News Releases and Media Advisories

Historic Preservation Tax Credit Revised

Annapolis, MD (10-17-13) The Annapolis City Council held a public hearing on the Historic Preservation Tax Credit Ordinance (O-34-13) during Monday’s meeting. The proposed ordinance revises the provisions governing the historic preservation tax credit in Annapolis and is expected to come before Council for a vote on October 28.

The City of Annapolis provides owners of contributing historic properties, within the Annapolis Historic Landmark District, a financial incentive that assists with the rehabilitation costs for exterior improvements to historic buildings in the District.

“This City welcomes locals and visitors to be a part of Annapolis’ history,” Mayor Cohen said.  “People can walk down the same roads as George Washington and Thomas Jefferson did, pass homes, and enter buildings that were bustling businesses hundreds of years ago. This tax credit will help property owners to keep our historic facades intact and protect part of the City’s enduring appeal for future generations.”

The Historic Preservation Tax Credit is limited to 10% of documented qualifying expenses for labor and materials related to a preservation, restoration, and rehabilitation project for which there is a Certificate of Approval issued by the Historic Preservation Commission. This ordinance proposes to maintain the 10% credit, but to increase the tax credit to 25% for the following projects:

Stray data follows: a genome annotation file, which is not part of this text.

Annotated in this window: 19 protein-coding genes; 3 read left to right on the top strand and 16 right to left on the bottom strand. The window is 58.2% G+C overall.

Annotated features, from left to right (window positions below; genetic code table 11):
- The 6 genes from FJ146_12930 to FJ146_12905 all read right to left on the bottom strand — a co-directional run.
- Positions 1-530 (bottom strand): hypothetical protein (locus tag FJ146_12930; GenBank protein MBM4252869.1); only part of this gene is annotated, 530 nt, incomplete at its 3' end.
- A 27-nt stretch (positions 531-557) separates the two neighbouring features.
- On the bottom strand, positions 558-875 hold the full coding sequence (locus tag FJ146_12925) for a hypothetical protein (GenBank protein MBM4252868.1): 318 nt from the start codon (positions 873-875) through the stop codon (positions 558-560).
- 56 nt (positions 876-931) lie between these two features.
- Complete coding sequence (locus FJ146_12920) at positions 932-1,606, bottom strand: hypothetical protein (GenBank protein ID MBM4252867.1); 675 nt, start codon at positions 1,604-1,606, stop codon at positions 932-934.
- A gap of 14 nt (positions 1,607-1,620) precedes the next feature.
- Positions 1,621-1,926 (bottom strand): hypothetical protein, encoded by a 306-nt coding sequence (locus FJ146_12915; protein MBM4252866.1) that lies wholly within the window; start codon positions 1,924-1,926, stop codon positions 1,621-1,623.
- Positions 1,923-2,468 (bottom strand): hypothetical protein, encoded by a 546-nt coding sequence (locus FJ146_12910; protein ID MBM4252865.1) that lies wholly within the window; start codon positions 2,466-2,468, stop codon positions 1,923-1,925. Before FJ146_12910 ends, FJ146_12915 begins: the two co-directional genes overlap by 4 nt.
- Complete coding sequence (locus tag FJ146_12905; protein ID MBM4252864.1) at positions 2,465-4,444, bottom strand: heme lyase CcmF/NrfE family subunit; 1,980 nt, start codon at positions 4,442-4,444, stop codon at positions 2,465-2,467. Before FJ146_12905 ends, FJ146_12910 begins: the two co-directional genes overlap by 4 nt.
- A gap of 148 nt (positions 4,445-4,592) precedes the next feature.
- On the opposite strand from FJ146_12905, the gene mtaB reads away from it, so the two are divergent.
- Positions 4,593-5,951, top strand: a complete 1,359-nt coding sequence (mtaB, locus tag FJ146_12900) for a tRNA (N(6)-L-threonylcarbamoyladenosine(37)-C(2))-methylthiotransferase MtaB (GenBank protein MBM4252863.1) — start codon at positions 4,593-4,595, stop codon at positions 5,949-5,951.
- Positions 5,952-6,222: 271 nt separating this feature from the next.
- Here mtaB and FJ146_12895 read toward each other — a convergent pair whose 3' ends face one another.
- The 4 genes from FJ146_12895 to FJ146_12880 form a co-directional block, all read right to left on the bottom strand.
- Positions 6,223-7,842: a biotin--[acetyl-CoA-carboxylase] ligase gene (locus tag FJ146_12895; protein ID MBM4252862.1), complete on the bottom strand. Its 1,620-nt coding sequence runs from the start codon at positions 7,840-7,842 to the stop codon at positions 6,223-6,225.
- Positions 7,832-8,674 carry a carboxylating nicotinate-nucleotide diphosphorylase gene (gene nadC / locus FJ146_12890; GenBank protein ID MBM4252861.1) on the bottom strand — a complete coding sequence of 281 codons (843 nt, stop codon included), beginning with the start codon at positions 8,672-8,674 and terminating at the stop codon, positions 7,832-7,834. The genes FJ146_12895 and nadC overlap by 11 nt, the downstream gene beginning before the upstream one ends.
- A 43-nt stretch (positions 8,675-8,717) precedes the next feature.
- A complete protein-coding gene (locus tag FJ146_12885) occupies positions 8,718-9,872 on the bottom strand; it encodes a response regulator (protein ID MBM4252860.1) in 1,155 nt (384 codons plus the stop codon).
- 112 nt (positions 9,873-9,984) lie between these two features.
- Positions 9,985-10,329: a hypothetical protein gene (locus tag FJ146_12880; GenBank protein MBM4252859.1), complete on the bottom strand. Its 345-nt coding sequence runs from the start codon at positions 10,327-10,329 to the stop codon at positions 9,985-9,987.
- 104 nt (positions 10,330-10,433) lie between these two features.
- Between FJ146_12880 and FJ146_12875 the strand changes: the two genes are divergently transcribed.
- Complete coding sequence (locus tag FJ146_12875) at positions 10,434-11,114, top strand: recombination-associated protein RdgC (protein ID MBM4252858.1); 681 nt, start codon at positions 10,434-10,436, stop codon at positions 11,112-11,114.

• Income-producing properties
  • Residential properties with qualified interior improvements required for life/safety or hazard mitigation
  • Exterior restoration work when there is replacement of a non-historic feature or material with a historically appropriate feature or material
The changes are tied to the new State of Maryland enabling authority which allows municipalities to increase the credit from 10% to 25%.  In an effort to be fiscally reasonable, City staff worked with the ordinance sponsor, Ward One Alderman Joe Budge, to develop a program that will remain within the $150,000 annual program cap.  

“The existing program was under utilized,” Ward One Alderman Joe Budge said. “The new legislation will provide incentive for both commercial and residential property owners to improve the historic fabric of our downtown.”

“This enhanced tax credit ensures our National Historic Landmark District is preserved not just because of its historic significance, but because of its importance as an economic asset,” Lisa Craig, Chief of Historic Preservation and Director of the MainStreets Annapolis Partnership said.